Charity Commission’s Director of Policy and Communications, Sarah Atkinson, speaks at Westminster Policy Forum on the future of charity law and regulation.
Charity regulation and the impact of legislation
Thank you. It is nice to see so many friendly faces here.
I would like to take a moment to set out the context into which my remarks fit. Charities represent selfless service to others. The care, of volunteers and donors, particularly for the most vulnerable, is a tradition of which we are rightly proud. If public outrage has been strong of late, it is because charity is held in such high esteem.
And rightly so.
We’ve heard today about the 165,000 charities, a £65 billion sector and the one million trustees. All of this is testament to the significance attached to those values I mentioned early.
If there is a silver lining to the recent turmoil in the charity sector, it must surely be that the vital role of trustees has been brought front and centre. From ministers to the chairman of the select committee, the importance of trusteeship has been brought front and centre. This welcome conversation on governance is an opportunity for us all to highlight the benefits of being a trustee, as well as the responsibilities entailed.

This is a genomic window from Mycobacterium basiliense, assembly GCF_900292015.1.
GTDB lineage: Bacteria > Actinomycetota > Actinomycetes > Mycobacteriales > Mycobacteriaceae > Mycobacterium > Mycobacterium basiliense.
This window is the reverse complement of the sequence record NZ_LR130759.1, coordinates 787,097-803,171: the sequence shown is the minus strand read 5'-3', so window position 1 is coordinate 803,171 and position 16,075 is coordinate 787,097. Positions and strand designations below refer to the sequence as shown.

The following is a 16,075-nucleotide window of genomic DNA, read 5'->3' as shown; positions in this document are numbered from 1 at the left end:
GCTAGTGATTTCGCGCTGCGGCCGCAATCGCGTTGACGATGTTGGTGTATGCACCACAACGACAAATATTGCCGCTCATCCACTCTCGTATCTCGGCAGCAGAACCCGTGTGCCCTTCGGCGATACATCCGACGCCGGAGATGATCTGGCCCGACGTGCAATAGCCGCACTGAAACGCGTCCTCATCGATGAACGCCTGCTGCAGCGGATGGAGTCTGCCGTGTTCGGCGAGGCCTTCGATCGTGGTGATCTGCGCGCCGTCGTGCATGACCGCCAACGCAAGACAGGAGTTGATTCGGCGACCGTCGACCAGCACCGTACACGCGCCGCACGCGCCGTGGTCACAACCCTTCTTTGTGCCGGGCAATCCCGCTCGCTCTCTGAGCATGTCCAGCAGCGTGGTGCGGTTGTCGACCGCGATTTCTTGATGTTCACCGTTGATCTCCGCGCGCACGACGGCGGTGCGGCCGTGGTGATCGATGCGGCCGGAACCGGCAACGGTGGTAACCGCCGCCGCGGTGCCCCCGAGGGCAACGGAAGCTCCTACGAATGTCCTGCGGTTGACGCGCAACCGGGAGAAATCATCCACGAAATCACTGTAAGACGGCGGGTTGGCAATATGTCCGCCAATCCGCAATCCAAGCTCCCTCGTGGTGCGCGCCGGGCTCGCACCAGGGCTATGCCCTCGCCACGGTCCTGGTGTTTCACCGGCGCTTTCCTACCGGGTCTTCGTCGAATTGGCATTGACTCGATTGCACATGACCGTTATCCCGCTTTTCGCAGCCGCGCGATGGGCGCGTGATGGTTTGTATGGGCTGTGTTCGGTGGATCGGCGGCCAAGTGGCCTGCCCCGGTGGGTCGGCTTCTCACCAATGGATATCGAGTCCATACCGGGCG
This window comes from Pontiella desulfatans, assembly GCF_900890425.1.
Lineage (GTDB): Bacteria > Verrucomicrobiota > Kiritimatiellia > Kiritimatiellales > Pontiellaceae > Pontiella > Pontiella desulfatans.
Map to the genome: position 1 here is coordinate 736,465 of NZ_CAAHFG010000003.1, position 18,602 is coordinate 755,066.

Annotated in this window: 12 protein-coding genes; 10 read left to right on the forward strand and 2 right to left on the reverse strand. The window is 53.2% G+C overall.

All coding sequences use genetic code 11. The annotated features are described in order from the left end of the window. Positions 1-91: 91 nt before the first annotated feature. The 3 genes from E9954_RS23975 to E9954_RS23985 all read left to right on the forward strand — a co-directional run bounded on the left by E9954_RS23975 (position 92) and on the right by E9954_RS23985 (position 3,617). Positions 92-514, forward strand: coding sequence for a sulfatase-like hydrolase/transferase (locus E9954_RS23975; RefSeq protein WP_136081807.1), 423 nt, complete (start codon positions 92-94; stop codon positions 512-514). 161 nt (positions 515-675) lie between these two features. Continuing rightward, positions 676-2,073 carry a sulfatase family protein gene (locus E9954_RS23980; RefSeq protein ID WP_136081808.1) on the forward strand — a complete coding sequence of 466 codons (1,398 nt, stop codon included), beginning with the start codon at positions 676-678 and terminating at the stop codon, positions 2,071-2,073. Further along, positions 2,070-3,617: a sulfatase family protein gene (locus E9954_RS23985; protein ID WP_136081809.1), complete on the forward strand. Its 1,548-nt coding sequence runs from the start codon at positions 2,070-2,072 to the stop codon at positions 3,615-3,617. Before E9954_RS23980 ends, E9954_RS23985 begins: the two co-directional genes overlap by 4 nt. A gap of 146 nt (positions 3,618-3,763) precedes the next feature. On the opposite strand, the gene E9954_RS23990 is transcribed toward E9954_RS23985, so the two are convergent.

Our role at the Charity Commission is to uphold public trust in confidence in this sector by holding trustees to account and increasing transparency. With precise and nimble regulation comes greater public confidence and with that follows the donations and contracts so essential to the good work of charities.
Now these sessions are more useful when in discussion so I will keep my monologue brief, but there are two important issues I would like to touch on – financial resilience and reserves. I will also briefly update on a few matters currently before the Commission.
Over the next few years a key challenge for charities delivering public services will be cuts, particularly to local authority budgets.
As we have seen in recent, high-profile cases, even organisations in receipt of government largesse, financial circumstances can change very quickly, and very sharply.
Charities, particularly those with responsibility for vulnerable people, must ensure they have contingency plans in place. From a reduction in capacity to out-right closure, trustees should ensure that, in the event they are no longer able to provide care to an individual in their charge, a process is established whereby that individual can be transferred, for example to another charity or local authority.
We should aim for a situation where no vulnerable beneficiary turns up in the morning to be confronted by an unexpectedly locked door.